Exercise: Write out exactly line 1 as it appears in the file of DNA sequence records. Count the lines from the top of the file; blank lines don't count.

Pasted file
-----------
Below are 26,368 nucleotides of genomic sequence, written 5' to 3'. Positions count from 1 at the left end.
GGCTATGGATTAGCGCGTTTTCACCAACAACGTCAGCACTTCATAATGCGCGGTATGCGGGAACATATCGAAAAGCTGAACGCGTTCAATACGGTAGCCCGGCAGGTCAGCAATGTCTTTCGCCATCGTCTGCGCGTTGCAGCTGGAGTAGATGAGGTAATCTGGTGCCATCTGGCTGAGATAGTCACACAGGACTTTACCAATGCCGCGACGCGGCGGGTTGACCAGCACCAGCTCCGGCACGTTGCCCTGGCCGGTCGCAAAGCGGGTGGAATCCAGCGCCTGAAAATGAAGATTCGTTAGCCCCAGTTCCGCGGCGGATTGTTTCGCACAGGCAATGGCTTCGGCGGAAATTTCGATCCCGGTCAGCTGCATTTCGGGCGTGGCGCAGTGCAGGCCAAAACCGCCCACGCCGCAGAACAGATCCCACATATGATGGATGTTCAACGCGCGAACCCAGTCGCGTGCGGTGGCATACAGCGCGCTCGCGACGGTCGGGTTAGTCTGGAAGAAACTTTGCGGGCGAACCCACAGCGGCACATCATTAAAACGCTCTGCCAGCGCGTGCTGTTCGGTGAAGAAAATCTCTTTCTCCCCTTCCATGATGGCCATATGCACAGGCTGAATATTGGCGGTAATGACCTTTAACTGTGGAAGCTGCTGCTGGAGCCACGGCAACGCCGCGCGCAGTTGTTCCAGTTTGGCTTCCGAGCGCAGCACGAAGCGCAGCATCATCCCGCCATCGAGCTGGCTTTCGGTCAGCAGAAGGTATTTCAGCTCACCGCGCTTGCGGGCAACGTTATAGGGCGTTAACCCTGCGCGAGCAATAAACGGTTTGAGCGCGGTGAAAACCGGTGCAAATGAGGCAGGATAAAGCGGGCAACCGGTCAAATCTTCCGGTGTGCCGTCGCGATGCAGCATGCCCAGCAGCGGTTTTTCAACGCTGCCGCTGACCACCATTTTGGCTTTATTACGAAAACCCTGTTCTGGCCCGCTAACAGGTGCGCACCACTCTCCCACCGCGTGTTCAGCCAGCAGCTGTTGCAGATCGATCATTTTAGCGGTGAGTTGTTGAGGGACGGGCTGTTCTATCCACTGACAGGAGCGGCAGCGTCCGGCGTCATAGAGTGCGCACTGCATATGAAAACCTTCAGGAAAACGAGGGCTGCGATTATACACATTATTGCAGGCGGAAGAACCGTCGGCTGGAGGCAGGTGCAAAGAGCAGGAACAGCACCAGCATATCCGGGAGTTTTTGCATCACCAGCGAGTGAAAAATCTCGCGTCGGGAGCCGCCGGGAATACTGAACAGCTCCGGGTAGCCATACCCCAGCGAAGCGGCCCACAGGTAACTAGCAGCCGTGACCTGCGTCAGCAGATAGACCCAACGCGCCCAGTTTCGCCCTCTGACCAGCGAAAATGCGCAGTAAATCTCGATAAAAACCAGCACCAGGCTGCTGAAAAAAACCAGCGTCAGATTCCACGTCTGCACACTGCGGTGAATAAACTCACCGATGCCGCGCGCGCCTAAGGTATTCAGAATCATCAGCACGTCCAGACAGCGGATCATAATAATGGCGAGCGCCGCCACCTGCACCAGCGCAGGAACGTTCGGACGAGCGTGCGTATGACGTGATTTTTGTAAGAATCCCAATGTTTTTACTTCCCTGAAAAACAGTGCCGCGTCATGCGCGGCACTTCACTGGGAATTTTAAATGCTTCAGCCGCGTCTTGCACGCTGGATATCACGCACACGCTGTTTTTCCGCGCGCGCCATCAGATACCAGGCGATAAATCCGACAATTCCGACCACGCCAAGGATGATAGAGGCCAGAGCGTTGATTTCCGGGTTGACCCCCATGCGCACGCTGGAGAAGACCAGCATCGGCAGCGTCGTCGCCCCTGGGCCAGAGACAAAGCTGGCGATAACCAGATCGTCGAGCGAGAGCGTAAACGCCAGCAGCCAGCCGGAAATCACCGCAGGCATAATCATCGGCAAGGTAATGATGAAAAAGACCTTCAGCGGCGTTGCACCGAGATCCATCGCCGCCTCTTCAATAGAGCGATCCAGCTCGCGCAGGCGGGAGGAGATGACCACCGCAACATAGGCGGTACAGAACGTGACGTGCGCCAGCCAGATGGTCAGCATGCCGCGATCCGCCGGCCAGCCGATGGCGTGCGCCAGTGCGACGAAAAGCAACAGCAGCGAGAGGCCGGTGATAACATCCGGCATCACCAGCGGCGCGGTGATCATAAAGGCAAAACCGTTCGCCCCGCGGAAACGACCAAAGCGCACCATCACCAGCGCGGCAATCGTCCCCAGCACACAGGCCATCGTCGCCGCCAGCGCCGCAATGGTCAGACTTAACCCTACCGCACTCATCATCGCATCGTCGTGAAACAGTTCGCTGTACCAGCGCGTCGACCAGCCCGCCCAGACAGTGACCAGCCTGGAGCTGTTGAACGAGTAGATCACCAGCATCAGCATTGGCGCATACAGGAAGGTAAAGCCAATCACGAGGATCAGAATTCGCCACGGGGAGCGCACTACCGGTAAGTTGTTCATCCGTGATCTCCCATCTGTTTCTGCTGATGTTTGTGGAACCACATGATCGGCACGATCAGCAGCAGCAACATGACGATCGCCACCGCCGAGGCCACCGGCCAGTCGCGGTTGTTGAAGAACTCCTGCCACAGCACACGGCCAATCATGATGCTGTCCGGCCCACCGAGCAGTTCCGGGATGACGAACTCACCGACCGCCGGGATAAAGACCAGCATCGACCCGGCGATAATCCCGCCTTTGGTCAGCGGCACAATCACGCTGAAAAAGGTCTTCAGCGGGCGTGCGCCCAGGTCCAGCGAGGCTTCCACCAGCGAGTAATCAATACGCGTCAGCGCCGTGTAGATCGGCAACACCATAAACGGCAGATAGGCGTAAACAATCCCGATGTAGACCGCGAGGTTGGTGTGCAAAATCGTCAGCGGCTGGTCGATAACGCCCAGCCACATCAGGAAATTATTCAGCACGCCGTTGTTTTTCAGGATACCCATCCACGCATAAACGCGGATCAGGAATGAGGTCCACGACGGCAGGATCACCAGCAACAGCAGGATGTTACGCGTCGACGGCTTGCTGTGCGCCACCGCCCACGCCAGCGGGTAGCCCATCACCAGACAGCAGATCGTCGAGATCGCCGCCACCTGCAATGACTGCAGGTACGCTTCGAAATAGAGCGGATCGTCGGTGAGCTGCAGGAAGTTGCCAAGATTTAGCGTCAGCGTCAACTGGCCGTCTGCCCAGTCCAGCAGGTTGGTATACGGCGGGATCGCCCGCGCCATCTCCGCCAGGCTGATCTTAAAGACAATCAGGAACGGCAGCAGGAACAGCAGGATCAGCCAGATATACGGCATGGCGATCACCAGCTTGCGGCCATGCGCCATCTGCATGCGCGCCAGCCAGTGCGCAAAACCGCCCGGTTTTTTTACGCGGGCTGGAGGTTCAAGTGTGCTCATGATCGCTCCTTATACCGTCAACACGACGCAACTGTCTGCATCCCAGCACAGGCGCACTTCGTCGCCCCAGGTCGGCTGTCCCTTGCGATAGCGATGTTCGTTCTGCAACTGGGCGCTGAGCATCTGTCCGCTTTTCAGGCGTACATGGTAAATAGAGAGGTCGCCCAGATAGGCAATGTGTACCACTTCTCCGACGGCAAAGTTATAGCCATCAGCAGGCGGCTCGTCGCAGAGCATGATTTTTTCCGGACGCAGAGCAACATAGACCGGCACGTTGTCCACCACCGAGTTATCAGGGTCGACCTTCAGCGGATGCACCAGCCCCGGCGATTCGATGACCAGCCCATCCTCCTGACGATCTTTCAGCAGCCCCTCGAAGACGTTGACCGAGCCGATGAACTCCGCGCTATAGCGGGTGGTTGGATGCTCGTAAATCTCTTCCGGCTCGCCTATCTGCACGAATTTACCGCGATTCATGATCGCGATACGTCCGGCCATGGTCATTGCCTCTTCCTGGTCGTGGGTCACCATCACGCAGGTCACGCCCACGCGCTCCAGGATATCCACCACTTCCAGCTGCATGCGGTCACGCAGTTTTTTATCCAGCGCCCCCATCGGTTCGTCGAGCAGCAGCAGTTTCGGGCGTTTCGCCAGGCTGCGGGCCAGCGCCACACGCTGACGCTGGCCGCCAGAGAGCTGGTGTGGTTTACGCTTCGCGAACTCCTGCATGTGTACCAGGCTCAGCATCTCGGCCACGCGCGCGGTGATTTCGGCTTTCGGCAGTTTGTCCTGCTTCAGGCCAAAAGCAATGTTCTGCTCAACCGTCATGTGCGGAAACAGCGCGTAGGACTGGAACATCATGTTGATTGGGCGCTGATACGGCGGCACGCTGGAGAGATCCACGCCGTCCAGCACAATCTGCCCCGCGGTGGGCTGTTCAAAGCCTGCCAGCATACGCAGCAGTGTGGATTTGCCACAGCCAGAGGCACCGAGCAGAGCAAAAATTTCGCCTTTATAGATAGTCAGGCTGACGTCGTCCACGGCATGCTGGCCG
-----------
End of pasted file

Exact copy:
Below are 26,368 nucleotides of genomic sequence, written 5' to 3'. Positions count from 1 at the left end.